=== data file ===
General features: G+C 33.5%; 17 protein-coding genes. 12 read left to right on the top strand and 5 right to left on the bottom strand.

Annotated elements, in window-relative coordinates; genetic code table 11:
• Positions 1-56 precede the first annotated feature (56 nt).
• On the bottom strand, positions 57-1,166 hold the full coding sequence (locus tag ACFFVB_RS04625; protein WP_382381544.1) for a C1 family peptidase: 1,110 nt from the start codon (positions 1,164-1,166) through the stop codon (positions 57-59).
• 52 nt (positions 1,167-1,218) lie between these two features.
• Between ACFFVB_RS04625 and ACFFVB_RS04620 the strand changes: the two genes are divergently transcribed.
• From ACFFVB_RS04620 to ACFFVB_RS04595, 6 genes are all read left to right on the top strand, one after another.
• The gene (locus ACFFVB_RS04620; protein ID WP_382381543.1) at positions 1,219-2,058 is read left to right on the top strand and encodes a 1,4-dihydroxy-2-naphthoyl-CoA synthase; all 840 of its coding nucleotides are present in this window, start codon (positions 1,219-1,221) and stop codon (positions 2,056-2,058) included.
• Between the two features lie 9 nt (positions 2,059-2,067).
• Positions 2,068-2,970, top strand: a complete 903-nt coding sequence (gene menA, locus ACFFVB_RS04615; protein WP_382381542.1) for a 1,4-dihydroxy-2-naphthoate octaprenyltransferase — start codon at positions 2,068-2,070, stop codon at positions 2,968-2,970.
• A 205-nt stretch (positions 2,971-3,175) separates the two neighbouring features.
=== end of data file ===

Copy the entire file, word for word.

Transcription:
General features: G+C 33.5%; 17 protein-coding genes. 12 read left to right on the top strand and 5 right to left on the bottom strand.

Annotated elements, in window-relative coordinates; genetic code table 11:
• Positions 1-56 precede the first annotated feature (56 nt).
• On the bottom strand, positions 57-1,166 hold the full coding sequence (locus tag ACFFVB_RS04625; protein WP_382381544.1) for a C1 family peptidase: 1,110 nt from the start codon (positions 1,164-1,166) through the stop codon (positions 57-59).
• 52 nt (positions 1,167-1,218) lie between these two features.
• Between ACFFVB_RS04625 and ACFFVB_RS04620 the strand changes: the two genes are divergently transcribed.
• From ACFFVB_RS04620 to ACFFVB_RS04595, 6 genes are all read left to right on the top strand, one after another.
• The gene (locus ACFFVB_RS04620; protein ID WP_382381543.1) at positions 1,219-2,058 is read left to right on the top strand and encodes a 1,4-dihydroxy-2-naphthoyl-CoA synthase; all 840 of its coding nucleotides are present in this window, start codon (positions 1,219-1,221) and stop codon (positions 2,056-2,058) included.
• Between the two features lie 9 nt (positions 2,059-2,067).
• Positions 2,068-2,970, top strand: a complete 903-nt coding sequence (gene menA, locus ACFFVB_RS04615; protein WP_382381542.1) for a 1,4-dihydroxy-2-naphthoate octaprenyltransferase — start codon at positions 2,068-2,070, stop codon at positions 2,968-2,970.
• A 205-nt stretch (positions 2,971-3,175) separates the two neighbouring features.